A new report from the ILO

In March 2021, at its 341st Session, the Governing Body decided to place on the agenda of the 110th Session (2022) of the International Labour Conference an item related to decent work and the social and solidarity economy (SSE), for the general discussion that will be held in June 2022.

That decision has paved the way for what will be the first comprehensive discussion on the SSE at the ILO. Although the SSE is not new, its policy importance and visibility have grown significantly since the turn of the century. The ILO Declaration on Social Justice for a Fair Globalization (2008) recognizes a strong social economy as critical to sustainable economic development and employment opportunities. The ILO Centenary Declaration for the Future of Work (2019) acknowledges the role of the SSE in generating decent work, productive employment and improved living standards for all. The ILO’s global call to action for a human-centred recovery from the COVID-19 crisis that is inclusive, sustainable and resilient (2021) recognizes the role of the SSE for a broad-based, job-rich recovery with decent work opportunities for all. It is therefore timely to discuss the value added of the SSE and its role in advancing social justice through decent work and in promoting sustainable development.

The Report  which has been prepared to inform ILO constituents, and SSE partners ahead of the discussion is organised in 5 chapters :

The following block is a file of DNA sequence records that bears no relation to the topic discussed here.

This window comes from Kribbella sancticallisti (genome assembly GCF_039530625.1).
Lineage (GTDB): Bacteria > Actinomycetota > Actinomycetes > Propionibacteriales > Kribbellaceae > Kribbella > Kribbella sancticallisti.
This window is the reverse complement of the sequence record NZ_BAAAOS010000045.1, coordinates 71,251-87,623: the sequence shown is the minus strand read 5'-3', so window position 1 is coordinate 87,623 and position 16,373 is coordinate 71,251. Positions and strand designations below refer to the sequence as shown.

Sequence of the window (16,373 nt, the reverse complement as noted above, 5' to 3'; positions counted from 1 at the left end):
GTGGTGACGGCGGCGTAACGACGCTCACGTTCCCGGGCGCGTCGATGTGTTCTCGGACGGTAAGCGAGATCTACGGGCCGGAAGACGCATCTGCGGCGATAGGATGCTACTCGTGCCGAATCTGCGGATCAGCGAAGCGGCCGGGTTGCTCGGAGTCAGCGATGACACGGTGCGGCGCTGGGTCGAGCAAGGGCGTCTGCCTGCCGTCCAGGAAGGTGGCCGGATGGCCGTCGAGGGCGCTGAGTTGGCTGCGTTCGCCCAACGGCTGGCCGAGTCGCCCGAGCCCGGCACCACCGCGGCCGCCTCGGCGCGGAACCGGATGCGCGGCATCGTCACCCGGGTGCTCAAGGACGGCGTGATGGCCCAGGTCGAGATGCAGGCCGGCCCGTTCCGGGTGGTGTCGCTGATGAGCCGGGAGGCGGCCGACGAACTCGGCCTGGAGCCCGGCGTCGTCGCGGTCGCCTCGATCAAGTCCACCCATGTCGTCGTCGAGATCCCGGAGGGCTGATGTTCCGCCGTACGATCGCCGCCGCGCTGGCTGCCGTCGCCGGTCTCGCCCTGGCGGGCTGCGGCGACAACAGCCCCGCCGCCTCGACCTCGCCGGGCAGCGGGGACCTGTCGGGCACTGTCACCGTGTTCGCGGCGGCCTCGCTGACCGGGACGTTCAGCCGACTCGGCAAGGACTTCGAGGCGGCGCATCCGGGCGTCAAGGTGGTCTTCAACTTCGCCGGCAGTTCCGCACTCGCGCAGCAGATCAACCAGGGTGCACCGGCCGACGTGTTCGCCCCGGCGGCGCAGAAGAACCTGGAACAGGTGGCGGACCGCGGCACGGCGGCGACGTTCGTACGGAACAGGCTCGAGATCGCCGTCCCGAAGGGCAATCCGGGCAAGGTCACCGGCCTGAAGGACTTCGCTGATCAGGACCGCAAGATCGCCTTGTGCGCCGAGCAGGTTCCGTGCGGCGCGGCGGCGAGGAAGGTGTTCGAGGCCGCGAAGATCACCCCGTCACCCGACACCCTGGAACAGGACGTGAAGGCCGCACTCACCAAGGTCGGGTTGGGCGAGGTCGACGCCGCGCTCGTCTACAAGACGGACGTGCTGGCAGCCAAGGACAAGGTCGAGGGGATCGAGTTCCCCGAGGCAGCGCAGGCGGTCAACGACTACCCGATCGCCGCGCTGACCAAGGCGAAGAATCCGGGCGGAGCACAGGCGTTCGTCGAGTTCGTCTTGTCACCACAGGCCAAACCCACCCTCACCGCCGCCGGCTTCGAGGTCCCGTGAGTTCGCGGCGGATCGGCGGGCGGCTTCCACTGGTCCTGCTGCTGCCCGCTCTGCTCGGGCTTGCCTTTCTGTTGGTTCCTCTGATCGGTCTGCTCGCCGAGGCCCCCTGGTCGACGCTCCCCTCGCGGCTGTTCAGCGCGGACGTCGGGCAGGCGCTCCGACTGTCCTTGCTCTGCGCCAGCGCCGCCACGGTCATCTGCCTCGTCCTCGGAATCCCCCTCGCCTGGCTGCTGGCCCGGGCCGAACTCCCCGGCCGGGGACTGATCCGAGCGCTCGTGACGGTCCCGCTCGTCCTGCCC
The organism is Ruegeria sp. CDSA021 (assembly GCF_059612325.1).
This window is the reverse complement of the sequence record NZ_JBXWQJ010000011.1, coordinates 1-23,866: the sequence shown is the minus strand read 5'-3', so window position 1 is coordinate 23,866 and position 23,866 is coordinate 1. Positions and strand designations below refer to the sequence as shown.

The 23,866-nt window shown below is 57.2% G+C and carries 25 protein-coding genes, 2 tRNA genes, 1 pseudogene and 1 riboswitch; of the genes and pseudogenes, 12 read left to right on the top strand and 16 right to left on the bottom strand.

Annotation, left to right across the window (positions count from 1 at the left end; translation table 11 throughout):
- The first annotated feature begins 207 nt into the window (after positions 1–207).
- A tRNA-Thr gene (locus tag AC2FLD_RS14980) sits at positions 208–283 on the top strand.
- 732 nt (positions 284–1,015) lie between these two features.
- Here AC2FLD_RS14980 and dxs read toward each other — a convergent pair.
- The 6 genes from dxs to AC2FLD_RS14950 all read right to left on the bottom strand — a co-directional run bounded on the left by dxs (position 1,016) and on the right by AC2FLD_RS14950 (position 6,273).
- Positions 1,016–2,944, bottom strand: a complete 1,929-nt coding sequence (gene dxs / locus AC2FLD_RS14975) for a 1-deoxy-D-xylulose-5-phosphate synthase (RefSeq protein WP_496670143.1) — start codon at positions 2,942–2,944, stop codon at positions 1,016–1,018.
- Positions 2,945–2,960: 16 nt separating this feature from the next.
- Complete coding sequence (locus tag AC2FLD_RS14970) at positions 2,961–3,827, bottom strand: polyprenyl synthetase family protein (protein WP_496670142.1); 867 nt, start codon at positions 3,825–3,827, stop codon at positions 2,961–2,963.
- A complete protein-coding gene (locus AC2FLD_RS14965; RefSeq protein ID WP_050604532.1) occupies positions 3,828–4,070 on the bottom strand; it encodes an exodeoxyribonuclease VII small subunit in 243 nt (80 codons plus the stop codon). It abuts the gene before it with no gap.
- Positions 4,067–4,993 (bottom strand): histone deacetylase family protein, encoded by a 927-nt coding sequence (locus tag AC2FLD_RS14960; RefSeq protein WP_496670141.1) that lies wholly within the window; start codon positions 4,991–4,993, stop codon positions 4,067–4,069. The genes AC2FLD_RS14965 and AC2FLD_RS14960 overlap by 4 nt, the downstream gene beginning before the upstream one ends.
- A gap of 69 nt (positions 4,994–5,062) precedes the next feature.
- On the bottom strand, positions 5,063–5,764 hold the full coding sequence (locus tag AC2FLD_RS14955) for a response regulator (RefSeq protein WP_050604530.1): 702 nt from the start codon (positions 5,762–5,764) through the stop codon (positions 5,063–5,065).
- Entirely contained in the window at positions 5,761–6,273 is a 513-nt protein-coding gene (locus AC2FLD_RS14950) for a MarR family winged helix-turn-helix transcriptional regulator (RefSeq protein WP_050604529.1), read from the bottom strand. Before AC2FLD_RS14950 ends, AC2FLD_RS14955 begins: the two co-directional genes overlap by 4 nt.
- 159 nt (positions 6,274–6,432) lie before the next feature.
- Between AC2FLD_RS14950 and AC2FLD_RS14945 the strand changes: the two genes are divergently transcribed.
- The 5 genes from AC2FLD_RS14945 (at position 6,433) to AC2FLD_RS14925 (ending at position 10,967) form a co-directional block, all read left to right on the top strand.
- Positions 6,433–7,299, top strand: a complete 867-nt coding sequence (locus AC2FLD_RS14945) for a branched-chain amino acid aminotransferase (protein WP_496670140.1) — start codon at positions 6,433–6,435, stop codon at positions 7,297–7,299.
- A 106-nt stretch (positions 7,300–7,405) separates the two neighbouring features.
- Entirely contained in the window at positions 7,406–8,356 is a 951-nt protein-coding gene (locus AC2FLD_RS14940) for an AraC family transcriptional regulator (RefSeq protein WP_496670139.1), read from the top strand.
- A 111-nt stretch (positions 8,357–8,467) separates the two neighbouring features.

• Chapter 1 outlines the SSE around the world, details the constituent elements of the concept and offers a definition for discussion. It also presents regional overviews of SSE.
  • Chapter 2 provides evidence of the contributions of SSE to the global development priorities defined by the Decent Work Agenda and the 2030 Agenda for Sustainable Development.
  • Chapter 3 examines the relationship of the ILO’s tripartite constituents with SSE, using examples from around the world.
  • Chapter 4 describes the Office’s work on SSE, with particular emphasis on the historical background, current programmes, development co-operation policy and partnerships, and capacity building activities.
  • Chapter 5 discusses the way forward in terms of strengthening the contribution of SSE to decent work and sustainable development. It highlights the importance of promoting an enabling environment for SSE, examines the links between SSE and the future of work, and suggests avenues for the Office’s future work on SSE.

A new Director for ILO

The ILO Governing Body has elected for the firt time an African person, Gilbert F. Houngbo, from Togo, as the Organization’s 11th Director-General, who will take office in October 2022. He was Prime Minister of Togo from September 2008 to July 2012. He has also held various positions within the United Nations System, including the United Nations Development Programme (UNDP), the International Labour Office and the International Fund for Agricultural Development (IFAD).

Here is an extract of his statement after his election

“I commit to represent the voices of those who rely on us in ILO. I’m thinking about the four billion people around the world who do not have access to social protection. I’m thinking about the 200-plus million of women and men who face unemployment. The 160 million children in child labour. The 1.6 billion people in the informal sector. The enterprises, particularly the small and medium sized enterprises that are facing supply chain disruption or closure due to crises’ including the pandemic, climate change and armed conflict. I’m thinking about the women and men who face discrimination, violence and harassment in the workplace and elsewhere. These are all expressions of unacceptable social injustice that we are morally if not legally bound to address.”

To know more about the election, go THERE .